People are Without Face: Physiognomies of Hegemonic Powers and Issues of Transformation in Henning Mankell’s Selected Literary Fiction

Authors

  • Hassan Bin Zubair PhD Scholar, Department of English, National University of Modern Languages, Islamabad, Pakistan
  • Anum Hafeez Associate Lecturer, Department of English, The Islamia University of Bahawalpur, Punjab, Pakistan
  • Sohail Ahmad Saeed Assistant Professor, Department of English, The Islamia University of Bahawalpur, Punjab, Pakistan

DOI:

https://doi.org/10.47205/plhr.2022(6-I)5

Keywords:

Authoritarian, Marginal Voices, Minority Groups, Subaltern, Transformation

Abstract

This research explores the representation of the subaltern characters in Henning Mankell's The Shadow Girls. Mankell foregrounds the peripheral characters whose voice has been silenced due to the lack of agency. The main characters like Tea-Bag, Tania, and Leila are submissive and inferior who live a life of absurdity. They are wretched and stifled because of the suppressive hegemonic power, poor economic background, and their inferior rank in terms of class, gender, inability, refugee status, and lack of agency. By bringing subaltern characters into the forefront, the novel shows that subalternity is not only limited to the South Asian context but could bring all the marginal voices of the world. On the surface, Mankell pretends to provide a platform for the minority group but the true voices of the subaltern characters remain unheard. This research is qualitative in nature. Theories presented by Antonio Gramsci, David Ludden, Sarah Crompton, and Gayatri Chakravorty Spivak help to find the answers to the research questions for this research. As the concern of the revolution from lower people, this novel does not provide the platform openly but desires to transform Leila as an actress, Tea-Bag neglects authoritarian power and some other characters somehow try to evoke the revolution from the lower in the novel.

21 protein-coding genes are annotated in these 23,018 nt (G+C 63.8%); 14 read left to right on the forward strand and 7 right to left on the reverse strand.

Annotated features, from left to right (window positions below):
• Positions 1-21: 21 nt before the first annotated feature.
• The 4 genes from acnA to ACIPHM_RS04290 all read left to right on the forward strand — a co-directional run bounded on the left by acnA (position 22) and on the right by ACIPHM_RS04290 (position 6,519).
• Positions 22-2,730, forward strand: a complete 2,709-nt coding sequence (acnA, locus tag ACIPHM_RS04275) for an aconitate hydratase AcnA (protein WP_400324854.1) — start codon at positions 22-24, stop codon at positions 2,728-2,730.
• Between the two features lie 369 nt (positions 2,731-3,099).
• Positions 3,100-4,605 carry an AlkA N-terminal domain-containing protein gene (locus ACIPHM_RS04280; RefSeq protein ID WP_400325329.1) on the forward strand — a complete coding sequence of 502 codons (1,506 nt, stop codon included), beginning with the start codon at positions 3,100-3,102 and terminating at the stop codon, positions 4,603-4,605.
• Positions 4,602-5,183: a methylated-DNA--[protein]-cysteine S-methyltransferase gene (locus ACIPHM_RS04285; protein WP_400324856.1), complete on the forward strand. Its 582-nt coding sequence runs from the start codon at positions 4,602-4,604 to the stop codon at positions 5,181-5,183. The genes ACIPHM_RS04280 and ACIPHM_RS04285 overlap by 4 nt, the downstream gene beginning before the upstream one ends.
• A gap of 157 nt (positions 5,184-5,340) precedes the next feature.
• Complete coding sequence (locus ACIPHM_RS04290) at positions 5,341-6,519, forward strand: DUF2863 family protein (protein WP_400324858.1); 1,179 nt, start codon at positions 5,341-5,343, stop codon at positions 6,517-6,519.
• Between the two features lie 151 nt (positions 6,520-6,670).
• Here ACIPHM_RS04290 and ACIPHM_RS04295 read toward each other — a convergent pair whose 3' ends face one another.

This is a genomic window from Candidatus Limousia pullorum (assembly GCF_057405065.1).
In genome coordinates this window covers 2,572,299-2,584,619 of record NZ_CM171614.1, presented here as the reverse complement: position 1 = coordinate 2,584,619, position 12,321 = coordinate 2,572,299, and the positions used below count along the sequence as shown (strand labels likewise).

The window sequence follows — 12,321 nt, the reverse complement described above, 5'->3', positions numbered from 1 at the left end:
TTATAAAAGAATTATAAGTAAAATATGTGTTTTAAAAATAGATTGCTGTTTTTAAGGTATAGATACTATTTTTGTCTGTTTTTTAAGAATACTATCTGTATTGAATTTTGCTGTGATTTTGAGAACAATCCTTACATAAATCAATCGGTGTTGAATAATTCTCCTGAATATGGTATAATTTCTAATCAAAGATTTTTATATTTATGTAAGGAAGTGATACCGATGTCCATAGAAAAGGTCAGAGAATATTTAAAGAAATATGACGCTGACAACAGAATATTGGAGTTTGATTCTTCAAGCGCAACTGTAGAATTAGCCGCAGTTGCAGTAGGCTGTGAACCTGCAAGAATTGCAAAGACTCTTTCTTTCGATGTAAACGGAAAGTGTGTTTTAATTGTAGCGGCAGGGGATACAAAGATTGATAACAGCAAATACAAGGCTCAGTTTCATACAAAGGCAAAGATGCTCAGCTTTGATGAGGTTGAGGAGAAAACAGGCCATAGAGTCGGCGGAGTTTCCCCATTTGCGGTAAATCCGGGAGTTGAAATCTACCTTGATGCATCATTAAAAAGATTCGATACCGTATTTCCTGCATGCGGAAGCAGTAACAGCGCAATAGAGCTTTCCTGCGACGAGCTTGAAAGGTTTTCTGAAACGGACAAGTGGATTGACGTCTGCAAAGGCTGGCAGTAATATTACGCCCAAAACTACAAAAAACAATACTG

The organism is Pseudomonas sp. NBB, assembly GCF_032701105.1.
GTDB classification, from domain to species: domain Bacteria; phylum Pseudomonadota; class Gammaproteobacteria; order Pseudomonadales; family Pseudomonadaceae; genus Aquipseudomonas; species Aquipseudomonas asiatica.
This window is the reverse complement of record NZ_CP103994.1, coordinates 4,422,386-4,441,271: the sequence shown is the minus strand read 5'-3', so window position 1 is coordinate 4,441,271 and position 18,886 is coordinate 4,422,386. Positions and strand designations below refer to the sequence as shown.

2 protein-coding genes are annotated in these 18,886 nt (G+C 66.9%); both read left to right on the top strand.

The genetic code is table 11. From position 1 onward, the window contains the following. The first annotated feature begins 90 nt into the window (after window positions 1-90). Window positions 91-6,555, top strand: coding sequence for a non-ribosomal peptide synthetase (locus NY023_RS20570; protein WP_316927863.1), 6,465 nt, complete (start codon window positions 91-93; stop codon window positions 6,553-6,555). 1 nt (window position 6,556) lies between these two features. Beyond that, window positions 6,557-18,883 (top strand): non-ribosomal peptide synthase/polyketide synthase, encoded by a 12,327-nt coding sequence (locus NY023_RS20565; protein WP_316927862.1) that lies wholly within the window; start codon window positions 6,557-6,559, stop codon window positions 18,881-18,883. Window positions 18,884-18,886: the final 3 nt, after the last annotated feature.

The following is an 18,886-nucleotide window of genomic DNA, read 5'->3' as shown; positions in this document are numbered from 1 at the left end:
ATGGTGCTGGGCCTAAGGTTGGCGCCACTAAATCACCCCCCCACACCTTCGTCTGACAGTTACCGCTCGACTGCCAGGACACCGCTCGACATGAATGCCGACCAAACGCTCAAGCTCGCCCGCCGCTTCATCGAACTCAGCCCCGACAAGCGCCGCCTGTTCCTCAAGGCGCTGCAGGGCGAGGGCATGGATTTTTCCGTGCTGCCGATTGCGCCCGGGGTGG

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Published

2022-03-31

Details

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    PDF Downloads: 53

How to Cite

Bin Zubair, H., Hafeez, A., & Ahmad Saeed, S. (2022). People are Without Face: Physiognomies of Hegemonic Powers and Issues of Transformation in Henning Mankell’s Selected Literary Fiction. Pakistan Languages and Humanities Review, 6(1), 50–65. https://doi.org/10.47205/plhr.2022(6-I)5